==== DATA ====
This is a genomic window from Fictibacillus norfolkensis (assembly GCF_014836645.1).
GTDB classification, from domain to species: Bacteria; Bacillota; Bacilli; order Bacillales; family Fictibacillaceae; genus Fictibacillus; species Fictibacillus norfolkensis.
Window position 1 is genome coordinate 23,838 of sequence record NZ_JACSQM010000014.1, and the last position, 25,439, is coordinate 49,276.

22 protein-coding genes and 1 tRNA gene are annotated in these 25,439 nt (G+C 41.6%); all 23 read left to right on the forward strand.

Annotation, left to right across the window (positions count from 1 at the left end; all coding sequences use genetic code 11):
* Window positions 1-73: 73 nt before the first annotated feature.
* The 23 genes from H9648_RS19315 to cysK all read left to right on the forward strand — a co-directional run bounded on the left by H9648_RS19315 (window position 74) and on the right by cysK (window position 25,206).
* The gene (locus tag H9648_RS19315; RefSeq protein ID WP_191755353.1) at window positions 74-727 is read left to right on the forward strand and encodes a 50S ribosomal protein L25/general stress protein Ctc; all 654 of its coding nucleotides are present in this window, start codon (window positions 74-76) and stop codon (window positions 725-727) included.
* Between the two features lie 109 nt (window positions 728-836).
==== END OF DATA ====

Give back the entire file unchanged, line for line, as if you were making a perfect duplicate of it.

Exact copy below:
This is a genomic window from Fictibacillus norfolkensis (assembly GCF_014836645.1).
GTDB classification, from domain to species: Bacteria; Bacillota; Bacilli; order Bacillales; family Fictibacillaceae; genus Fictibacillus; species Fictibacillus norfolkensis.
Window position 1 is genome coordinate 23,838 of sequence record NZ_JACSQM010000014.1, and the last position, 25,439, is coordinate 49,276.

22 protein-coding genes and 1 tRNA gene are annotated in these 25,439 nt (G+C 41.6%); all 23 read left to right on the forward strand.

Annotation, left to right across the window (positions count from 1 at the left end; all coding sequences use genetic code 11):
* Window positions 1-73: 73 nt before the first annotated feature.
* The 23 genes from H9648_RS19315 to cysK all read left to right on the forward strand — a co-directional run bounded on the left by H9648_RS19315 (window position 74) and on the right by cysK (window position 25,206).
* The gene (locus tag H9648_RS19315; RefSeq protein ID WP_191755353.1) at window positions 74-727 is read left to right on the forward strand and encodes a 50S ribosomal protein L25/general stress protein Ctc; all 654 of its coding nucleotides are present in this window, start codon (window positions 74-76) and stop codon (window positions 725-727) included.
* Between the two features lie 109 nt (window positions 728-836).